- Live Long & Prosper is an ETF focused on the health care industry
- The fund contains assets from companies such as Johnson & Johnson, Merck, and United HealthCare
- An aging population, along with increasing health care spending, means big potential returns
Everybody needs healthcare services at some point in their lives, whether it’s a routine doctor or dentist visit, a prescription drug to help heal an illness, or something more complex like surgery.
In fact, healthcare is one of America’s largest industries. By 2026, spending on health care will jump to $5.7 trillion, according to U.S. federal government projections.
It’s a huge, highly profitable business for numerous companies. And because everyone needs medical care, it’s always going to be in demand. The healthcare system and its associated companies have a broad reach, and includes the biotech, pharmaceutical, insurance, and medical providers and devices industries, among others.
All are industries aiming to help us live longer and prosper. A phrase with a nice, familiar ring to it.
For these reasons, the healthcare field is highly attractive to investors. And you can get in on the action with Live Long & Prosper (ticker: XLV) on Stash.
What’s in the fund?
With an aging population — there are more than 50 million Americans over 65, and by 2060, there will be 98 million, or nearly one-quarter of the population–the healthcare industry (along with associated spending) is expected to grow concurrently.
That means big potential returns for health care companies and investors whose portfolios contain those companies.
The fund’s holdings include 61 companies, both big and small, in the healthcare sector. Among the fund’s largest holdings are conglomerates like Johnson & Johnson, which generates revenue from prescription drugs, medical devices, and consumer products like Neutrogena, Band-Aids, and Tylenol. There’s also Pfizer, a 150-year-old global company that makes medications including Viagra and Lipitor, vaccines, and consumer products such as Advil, ChapStick and Centrum. The fund also contains the stock of one of the country’s biggest insurers, United HealthCare.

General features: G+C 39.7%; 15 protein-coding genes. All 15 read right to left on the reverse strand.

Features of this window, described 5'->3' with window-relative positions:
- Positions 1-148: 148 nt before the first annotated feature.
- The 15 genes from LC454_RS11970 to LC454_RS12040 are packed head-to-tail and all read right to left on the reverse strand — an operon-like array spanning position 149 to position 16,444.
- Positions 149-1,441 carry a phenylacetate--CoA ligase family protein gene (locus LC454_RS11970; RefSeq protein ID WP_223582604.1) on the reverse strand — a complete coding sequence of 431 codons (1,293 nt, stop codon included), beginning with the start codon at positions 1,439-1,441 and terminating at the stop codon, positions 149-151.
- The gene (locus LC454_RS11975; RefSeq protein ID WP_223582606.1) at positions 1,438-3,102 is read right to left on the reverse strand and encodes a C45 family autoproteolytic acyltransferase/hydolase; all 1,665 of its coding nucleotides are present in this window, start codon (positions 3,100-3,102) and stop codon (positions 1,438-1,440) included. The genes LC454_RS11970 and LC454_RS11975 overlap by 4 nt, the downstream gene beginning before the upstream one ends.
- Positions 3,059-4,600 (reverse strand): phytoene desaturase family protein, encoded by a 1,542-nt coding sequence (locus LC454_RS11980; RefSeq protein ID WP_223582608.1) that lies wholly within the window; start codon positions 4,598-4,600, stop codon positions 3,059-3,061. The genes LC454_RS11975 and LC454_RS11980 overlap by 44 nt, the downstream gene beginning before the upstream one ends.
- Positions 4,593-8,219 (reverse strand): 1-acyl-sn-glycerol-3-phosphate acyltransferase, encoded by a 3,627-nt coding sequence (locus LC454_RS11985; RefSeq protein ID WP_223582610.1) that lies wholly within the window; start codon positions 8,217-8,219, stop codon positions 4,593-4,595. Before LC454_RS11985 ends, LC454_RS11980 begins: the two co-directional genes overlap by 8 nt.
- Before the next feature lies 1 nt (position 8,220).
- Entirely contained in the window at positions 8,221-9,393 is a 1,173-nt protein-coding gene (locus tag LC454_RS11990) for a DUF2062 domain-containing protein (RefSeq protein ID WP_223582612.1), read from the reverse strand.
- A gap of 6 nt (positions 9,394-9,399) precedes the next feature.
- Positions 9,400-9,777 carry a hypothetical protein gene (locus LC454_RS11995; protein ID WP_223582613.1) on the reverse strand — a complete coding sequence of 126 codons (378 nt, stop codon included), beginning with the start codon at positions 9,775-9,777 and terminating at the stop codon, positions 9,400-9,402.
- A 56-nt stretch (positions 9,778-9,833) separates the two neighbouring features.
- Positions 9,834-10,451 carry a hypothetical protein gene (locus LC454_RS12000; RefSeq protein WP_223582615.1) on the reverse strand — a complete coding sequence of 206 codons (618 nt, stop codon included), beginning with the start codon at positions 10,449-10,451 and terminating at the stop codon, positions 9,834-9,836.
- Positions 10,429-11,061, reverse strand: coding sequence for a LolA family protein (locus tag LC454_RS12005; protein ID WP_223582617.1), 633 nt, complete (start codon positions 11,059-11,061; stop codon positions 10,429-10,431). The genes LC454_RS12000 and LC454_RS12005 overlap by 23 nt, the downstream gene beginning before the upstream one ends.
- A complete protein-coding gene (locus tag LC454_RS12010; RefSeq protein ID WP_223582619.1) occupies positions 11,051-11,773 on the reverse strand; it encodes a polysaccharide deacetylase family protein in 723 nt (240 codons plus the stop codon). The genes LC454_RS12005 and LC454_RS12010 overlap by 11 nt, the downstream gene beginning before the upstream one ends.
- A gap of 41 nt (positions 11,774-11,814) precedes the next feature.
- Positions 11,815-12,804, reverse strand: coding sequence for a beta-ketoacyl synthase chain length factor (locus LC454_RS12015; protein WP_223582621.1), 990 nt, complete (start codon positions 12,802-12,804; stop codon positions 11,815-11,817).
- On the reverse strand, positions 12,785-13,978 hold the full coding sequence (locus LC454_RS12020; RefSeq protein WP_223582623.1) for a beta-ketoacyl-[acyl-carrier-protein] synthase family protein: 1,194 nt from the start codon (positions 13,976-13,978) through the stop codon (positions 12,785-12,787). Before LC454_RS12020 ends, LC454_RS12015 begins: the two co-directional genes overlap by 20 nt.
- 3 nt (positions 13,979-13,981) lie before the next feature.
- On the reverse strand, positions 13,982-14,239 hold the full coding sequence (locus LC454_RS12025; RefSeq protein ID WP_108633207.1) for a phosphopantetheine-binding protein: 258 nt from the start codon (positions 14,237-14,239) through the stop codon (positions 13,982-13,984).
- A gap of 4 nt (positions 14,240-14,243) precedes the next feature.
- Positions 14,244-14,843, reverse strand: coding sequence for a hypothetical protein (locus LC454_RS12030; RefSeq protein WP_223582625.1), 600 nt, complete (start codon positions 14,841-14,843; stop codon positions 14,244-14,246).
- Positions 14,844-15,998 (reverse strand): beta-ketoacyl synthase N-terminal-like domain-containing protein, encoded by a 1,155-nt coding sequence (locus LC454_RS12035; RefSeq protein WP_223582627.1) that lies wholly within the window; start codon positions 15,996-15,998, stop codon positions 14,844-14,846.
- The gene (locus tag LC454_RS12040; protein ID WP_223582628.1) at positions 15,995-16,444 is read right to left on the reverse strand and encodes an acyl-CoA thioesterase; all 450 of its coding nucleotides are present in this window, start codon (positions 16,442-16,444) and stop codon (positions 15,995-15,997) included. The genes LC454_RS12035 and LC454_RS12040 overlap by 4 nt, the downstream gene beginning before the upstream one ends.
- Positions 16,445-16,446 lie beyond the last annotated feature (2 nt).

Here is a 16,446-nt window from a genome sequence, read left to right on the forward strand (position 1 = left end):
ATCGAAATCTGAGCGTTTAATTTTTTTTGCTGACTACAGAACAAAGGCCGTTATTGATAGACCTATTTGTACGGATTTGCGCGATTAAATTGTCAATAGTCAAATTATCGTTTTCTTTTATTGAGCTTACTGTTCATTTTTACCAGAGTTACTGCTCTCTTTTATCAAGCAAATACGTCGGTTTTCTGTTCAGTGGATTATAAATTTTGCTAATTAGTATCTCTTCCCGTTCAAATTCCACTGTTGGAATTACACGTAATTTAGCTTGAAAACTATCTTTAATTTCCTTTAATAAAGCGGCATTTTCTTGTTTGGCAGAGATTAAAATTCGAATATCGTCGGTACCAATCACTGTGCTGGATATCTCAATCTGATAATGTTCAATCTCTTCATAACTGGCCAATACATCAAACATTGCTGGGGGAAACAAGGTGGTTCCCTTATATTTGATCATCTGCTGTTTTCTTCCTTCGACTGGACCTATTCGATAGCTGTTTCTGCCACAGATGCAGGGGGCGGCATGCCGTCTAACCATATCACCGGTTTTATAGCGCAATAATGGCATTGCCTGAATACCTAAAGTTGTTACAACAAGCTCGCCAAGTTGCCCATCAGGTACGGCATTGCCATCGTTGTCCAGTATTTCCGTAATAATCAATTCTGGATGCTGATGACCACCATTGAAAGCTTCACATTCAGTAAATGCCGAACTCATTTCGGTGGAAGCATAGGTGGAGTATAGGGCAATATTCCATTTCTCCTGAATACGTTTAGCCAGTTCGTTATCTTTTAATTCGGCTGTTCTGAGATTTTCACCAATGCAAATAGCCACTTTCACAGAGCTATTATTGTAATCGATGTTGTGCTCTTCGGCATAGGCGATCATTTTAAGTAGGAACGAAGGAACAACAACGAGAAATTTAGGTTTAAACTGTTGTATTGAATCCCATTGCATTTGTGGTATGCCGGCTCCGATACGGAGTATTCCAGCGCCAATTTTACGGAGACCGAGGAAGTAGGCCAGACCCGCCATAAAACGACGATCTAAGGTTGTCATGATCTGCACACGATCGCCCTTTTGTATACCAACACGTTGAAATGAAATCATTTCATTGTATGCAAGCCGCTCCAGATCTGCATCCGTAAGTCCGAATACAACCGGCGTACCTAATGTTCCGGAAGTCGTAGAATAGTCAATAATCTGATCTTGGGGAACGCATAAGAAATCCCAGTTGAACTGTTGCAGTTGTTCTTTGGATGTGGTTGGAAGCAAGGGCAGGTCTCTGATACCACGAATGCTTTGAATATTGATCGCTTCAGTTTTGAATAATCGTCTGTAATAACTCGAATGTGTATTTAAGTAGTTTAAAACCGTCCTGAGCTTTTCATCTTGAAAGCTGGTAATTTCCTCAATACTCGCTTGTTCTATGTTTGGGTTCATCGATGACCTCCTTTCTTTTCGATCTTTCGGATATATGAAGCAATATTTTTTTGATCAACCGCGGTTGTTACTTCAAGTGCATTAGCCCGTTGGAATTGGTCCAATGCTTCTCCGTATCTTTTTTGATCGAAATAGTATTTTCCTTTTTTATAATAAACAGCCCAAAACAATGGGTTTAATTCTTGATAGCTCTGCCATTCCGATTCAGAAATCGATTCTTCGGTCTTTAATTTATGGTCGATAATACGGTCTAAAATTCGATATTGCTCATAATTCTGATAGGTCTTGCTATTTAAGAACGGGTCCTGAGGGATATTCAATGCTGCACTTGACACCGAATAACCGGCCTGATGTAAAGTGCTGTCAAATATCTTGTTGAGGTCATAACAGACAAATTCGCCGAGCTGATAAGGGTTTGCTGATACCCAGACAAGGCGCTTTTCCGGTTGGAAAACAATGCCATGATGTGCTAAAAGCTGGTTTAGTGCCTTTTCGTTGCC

More than 43% of the fund’s holdings are in pharmaceutical companies, 23.3% are in healthcare equipment manufacturers, and 17% are in healthcare providers.
The fund, which launched in 1998 and has $15.3 billion of assets, is the oldest and largest of its kind. It’s managed by State Street Global Advisors, according to the fund prospectus.
As the healthcare costs have increased, so have earnings for healthcare companies. And returns for holders of Live Long & Prosper. Recent market volatility has put a damper on the fund’s performance, however, as its year-to-date return is -1.2% as of April 2018, according to Morningstar.
The fund has a history of strong returns. In 2013, for example, it returned 41.4%, though that isn’t typical. In 2017, the fund returned 21.77%, and year-to-date, as of April 2018, the fund is actually down -1.2%.
There are numerous other funds focused on the healthcare industry. One is the Vanguard Health Care ETF (ticker: VHT), which tracks the MSCI U.S. Investable Market Health Care 25/50 Index.
VHT contains many of the same assets as Live Long & Prosper, including stocks from big companies like Johnson & Johnson, UnitedHealth, and Merck. And as a result, its returns have followed a similar trajectory.
Year-to-date, as of April 2018, VHT is down -0.16%, according to Morningstar. But in 2017, it had a return of 23.26%. And, like Live Long & Prosper, 2013 was also VHT’s strongest year since 2008, during which it posted a return of 42.67%.
Risks and considerations
The world of healthcare is enormously complicated. Though investing in the industry looks like a slam-dunk, there are plenty of things to consider before going all-in.
Changing laws and regulations, for one, are likely to have a big impact on the sector going forward. Given all of the controversy surrounding the Affordable Care Act, and the recent (and possible) upcoming attempts to amend or repeal the law, healthcare stocks could become more volatile than many investors are comfortable with.
For example, stocks took a wild ride during the most recent congressional push to repeal the Affordable Care Act, soaring only after a replacement plan was voted down in the Senate.
Aside from industry concerns, there’s also risk centered around the fund’s lack of diversification. It’s 61 total holdings are all U.S.-based, and it only invests in one sector.
The fund has an expense ratio of 0.13%, which is well below average, according to industry data.
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